Although often not recognized, young people and educators have a rich history of being at the forefront of social change movements. During the civil rights era youth were involved at every level and historians laud the efforts of young people during the Obama campaign, citing their energy and cutting edge technology as a key tool of his victory. This study raises the visibility of the youth experience within schools and privileges their knowledge to inform educational practice within alternative schools.
Using a constructivist grounded theory methodology and a theoretical framework of liberatory education, this qualitative study examines the experiences of five alternative school youth who collaborated with high school teachers and college professors to develop and facilitate the Early College Access Advocacy Project (ECAAP). Their individual and collective journey from school alienation to activism for educational access reveals a theory of transformation from the inside out as youth translated their internal experiences, motivations, and passions into external action to change their community.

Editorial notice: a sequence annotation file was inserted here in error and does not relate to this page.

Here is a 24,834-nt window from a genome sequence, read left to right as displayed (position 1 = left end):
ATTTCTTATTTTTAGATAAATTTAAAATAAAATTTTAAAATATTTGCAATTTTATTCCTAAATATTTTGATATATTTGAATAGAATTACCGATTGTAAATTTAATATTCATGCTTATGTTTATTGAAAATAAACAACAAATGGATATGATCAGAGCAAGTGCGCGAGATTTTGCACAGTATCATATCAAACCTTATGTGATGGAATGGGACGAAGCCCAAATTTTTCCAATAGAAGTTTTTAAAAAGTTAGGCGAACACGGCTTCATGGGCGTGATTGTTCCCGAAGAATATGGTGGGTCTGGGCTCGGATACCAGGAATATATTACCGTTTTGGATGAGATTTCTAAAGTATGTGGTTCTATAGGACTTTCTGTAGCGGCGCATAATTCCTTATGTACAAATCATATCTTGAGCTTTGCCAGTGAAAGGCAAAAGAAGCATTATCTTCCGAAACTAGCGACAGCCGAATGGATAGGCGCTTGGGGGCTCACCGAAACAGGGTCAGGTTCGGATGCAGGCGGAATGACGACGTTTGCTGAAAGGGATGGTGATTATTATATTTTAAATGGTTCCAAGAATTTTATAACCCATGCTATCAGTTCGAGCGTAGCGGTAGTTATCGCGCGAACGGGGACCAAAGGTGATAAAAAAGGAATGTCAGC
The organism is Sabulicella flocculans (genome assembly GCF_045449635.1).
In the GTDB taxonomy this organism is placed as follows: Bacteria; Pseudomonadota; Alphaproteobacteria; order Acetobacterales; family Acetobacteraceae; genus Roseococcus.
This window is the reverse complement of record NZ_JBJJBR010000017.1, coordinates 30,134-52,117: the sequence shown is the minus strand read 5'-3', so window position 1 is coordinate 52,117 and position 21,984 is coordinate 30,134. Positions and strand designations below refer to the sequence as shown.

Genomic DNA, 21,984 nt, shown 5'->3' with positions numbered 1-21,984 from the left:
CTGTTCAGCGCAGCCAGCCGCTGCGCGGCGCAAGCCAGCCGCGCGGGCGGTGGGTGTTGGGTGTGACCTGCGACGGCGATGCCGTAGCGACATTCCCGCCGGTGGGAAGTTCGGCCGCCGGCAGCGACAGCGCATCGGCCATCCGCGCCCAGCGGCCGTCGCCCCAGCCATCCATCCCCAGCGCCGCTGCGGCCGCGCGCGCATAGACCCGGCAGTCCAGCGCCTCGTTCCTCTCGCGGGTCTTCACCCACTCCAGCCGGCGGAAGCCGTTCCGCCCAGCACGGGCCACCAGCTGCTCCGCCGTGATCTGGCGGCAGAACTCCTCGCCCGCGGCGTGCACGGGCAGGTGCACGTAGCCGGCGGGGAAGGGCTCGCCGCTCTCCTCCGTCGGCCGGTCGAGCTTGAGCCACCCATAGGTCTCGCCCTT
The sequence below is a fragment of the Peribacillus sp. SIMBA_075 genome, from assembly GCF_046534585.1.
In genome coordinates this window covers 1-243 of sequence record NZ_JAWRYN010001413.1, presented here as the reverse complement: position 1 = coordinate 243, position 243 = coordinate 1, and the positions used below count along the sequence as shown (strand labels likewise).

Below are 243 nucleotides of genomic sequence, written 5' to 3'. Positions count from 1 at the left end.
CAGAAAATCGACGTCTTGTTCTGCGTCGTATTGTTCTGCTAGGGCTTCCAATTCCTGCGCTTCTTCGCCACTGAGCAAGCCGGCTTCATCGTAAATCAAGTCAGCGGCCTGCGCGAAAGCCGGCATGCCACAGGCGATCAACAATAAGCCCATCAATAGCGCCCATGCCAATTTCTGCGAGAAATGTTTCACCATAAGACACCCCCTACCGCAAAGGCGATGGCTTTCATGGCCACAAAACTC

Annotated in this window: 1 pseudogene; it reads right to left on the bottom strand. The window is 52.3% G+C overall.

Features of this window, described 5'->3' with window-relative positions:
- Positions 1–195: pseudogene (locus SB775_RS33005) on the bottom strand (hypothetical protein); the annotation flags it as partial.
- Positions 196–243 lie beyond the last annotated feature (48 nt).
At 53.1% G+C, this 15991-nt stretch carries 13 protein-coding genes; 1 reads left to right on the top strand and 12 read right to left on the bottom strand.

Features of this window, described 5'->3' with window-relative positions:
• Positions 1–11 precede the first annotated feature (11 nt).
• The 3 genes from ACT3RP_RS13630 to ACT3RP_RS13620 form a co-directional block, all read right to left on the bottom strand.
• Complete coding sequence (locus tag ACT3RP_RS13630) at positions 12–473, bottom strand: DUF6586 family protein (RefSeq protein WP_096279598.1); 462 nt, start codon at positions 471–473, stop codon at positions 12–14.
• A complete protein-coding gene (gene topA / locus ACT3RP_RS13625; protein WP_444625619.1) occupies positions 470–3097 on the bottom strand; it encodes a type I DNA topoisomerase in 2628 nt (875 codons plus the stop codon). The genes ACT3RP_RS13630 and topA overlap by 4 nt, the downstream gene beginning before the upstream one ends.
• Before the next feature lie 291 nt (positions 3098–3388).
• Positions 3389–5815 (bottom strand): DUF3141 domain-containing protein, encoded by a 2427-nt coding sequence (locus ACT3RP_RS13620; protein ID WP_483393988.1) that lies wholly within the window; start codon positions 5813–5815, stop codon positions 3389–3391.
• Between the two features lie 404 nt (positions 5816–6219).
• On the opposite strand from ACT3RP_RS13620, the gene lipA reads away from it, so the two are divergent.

As their stories tell, the transformation from school alienation to activism for education did not emerge from magic, or from one phenomenal experience. Rather, it occurred through a series of relationships and opportunities that served as entry points for engagement. Participant reflections, insights, and critical observations of schools raise provocative questions about the role of marginalized youth in educational reform.
|Commitee:||Brown, Andrae L., Galloway, Mollie|
|School:||Lewis and Clark College|
|School Location:||United States -- Oregon|
|Source:||DAI-A 74/05(E), Dissertation Abstracts International|
|Keywords:||Alternative education, Freirean pedagogy, Grounded theory, Systemic change, Transformative education, Youth leadership|
Copyright in each Dissertation and Thesis is retained by the author. All Rights Reserved
The supplemental file or files you are about to download were provided to ProQuest by the author as part of a
dissertation or thesis. The supplemental files are provided "AS IS" without warranty. ProQuest is not responsible for the
content, format or impact on the supplemental file(s) on our system. in some cases, the file type may be unknown or
may be a .exe file. We recommend caution as you open such files.
Copyright of the original materials contained in the supplemental file is retained by the author and your access to the
supplemental files is subject to the ProQuest Terms and Conditions of use.
Depending on the size of the file(s) you are downloading, the system may take some time to download them. Please be